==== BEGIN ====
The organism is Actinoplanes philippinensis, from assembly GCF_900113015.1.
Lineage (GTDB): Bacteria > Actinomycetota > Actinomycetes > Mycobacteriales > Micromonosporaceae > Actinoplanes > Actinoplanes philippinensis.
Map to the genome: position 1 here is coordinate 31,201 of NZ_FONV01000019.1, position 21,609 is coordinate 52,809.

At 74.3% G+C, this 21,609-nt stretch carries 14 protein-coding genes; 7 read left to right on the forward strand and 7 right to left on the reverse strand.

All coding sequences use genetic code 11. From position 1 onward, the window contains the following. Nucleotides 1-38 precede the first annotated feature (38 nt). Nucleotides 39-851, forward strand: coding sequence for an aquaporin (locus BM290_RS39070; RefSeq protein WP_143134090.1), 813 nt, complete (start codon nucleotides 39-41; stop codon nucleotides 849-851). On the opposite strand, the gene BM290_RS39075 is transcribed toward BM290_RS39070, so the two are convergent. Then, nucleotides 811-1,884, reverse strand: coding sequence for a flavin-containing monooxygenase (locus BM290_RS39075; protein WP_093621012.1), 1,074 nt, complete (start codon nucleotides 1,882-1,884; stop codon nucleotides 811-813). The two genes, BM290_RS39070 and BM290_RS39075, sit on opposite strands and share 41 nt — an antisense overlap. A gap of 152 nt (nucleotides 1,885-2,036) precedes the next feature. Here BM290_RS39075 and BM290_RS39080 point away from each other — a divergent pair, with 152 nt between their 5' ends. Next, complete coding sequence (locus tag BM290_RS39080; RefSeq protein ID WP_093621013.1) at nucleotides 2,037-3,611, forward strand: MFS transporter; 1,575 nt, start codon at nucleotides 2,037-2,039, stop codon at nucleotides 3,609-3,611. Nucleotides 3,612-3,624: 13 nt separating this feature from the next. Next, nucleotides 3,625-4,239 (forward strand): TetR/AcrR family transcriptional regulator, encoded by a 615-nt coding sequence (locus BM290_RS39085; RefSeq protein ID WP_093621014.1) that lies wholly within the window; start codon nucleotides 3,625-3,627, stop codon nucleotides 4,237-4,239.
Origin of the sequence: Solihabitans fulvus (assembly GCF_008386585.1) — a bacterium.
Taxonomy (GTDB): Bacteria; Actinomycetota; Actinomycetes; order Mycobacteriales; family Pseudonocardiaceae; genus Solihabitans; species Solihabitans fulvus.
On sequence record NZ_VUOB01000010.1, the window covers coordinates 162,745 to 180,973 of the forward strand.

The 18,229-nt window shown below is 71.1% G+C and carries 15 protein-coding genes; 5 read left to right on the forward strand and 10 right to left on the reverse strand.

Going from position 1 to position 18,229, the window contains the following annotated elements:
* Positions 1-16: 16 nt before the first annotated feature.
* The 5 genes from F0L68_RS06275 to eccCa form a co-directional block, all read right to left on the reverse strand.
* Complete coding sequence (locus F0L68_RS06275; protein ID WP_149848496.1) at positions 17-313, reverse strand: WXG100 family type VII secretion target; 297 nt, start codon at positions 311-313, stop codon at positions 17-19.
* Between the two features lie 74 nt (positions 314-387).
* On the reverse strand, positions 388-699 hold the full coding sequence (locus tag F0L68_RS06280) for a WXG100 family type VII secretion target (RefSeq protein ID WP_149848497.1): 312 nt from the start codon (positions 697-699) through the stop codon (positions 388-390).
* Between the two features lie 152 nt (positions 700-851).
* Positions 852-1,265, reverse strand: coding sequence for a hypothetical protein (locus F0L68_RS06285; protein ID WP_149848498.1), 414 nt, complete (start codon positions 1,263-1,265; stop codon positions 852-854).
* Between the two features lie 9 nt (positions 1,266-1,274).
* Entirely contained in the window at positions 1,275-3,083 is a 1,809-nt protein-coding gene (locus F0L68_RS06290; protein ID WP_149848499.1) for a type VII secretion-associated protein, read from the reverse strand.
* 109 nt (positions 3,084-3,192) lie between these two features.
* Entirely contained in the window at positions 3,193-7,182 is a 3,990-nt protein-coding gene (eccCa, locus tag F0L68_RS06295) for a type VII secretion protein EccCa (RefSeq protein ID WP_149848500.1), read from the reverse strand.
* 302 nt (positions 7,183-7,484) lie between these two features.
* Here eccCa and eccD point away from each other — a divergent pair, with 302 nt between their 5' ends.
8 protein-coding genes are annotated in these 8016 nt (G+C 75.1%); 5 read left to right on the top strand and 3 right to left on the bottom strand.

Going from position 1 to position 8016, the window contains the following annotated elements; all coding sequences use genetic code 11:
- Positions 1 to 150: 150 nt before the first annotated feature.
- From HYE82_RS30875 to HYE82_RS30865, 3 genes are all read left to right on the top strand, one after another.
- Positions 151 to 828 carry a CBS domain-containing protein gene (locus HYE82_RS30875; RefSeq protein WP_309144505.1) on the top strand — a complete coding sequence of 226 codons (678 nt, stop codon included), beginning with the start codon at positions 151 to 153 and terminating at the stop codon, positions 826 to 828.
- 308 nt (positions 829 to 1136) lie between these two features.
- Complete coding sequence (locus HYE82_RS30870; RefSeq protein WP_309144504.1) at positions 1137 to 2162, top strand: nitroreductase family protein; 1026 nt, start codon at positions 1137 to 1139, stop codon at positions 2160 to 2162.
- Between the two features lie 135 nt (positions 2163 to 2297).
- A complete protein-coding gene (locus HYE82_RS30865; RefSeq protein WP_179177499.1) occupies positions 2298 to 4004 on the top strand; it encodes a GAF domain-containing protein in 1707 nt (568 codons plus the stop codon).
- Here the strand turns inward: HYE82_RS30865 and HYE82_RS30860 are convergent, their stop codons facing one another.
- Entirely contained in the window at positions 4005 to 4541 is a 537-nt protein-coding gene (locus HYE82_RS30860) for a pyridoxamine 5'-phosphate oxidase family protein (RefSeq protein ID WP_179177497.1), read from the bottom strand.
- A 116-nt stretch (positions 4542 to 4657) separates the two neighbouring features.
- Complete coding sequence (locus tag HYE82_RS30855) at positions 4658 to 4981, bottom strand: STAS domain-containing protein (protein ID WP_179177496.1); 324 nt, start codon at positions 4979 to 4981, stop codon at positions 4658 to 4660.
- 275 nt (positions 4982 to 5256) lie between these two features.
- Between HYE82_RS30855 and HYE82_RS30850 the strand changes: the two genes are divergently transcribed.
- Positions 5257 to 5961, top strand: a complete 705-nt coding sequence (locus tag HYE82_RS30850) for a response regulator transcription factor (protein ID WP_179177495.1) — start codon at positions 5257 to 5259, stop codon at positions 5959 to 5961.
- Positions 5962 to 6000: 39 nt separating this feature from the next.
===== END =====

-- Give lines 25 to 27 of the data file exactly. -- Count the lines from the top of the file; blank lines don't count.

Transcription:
Going from position 1 to position 8016, the window contains the following annotated elements; all coding sequences use genetic code 11:
- Positions 1 to 150: 150 nt before the first annotated feature.
- From HYE82_RS30875 to HYE82_RS30865, 3 genes are all read left to right on the top strand, one after another.